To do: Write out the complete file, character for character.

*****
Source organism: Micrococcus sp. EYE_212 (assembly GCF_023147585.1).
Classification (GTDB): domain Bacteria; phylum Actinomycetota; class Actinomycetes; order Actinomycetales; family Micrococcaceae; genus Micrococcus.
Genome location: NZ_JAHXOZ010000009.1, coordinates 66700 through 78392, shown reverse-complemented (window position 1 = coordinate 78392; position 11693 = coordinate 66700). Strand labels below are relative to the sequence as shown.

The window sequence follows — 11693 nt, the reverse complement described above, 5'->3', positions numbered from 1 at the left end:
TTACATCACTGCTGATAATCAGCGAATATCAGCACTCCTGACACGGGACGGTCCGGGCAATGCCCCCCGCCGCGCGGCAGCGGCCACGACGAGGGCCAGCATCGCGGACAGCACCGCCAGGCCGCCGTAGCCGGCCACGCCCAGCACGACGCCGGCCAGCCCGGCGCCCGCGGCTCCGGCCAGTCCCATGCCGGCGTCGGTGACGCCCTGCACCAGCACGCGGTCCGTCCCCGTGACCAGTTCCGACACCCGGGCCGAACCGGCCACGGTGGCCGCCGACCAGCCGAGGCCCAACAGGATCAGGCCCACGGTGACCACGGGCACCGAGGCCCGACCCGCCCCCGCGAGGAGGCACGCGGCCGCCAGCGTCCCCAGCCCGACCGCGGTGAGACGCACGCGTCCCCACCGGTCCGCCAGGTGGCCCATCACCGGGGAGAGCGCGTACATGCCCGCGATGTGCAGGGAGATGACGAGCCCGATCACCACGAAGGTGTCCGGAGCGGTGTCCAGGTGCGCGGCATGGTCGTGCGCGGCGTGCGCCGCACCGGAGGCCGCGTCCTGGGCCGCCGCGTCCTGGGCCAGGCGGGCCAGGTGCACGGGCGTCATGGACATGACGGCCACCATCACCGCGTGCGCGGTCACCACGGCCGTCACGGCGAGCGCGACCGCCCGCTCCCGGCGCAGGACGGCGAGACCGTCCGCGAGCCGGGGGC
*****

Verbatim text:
Source organism: Micrococcus sp. EYE_212 (assembly GCF_023147585.1).
Classification (GTDB): domain Bacteria; phylum Actinomycetota; class Actinomycetes; order Actinomycetales; family Micrococcaceae; genus Micrococcus.
Genome location: NZ_JAHXOZ010000009.1, coordinates 66700 through 78392, shown reverse-complemented (window position 1 = coordinate 78392; position 11693 = coordinate 66700). Strand labels below are relative to the sequence as shown.

The window sequence follows — 11693 nt, the reverse complement described above, 5'->3', positions numbered from 1 at the left end:
TTACATCACTGCTGATAATCAGCGAATATCAGCACTCCTGACACGGGACGGTCCGGGCAATGCCCCCCGCCGCGCGGCAGCGGCCACGACGAGGGCCAGCATCGCGGACAGCACCGCCAGGCCGCCGTAGCCGGCCACGCCCAGCACGACGCCGGCCAGCCCGGCGCCCGCGGCTCCGGCCAGTCCCATGCCGGCGTCGGTGACGCCCTGCACCAGCACGCGGTCCGTCCCCGTGACCAGTTCCGACACCCGGGCCGAACCGGCCACGGTGGCCGCCGACCAGCCGAGGCCCAACAGGATCAGGCCCACGGTGACCACGGGCACCGAGGCCCGACCCGCCCCCGCGAGGAGGCACGCGGCCGCCAGCGTCCCCAGCCCGACCGCGGTGAGACGCACGCGTCCCCACCGGTCCGCCAGGTGGCCCATCACCGGGGAGAGCGCGTACATGCCCGCGATGTGCAGGGAGATGACGAGCCCGATCACCACGAAGGTGTCCGGAGCGGTGTCCAGGTGCGCGGCATGGTCGTGCGCGGCGTGCGCCGCACCGGAGGCCGCGTCCTGGGCCGCCGCGTCCTGGGCCAGGCGGGCCAGGTGCACGGGCGTCATGGACATGACGGCCACCATCACCGCGTGCGCGGTCACCACGGCCGTCACGGCGAGCGCGACCGCCCGCTCCCGGCGCAGGACGGCGAGACCGTCCGCGAGCCGGGGGC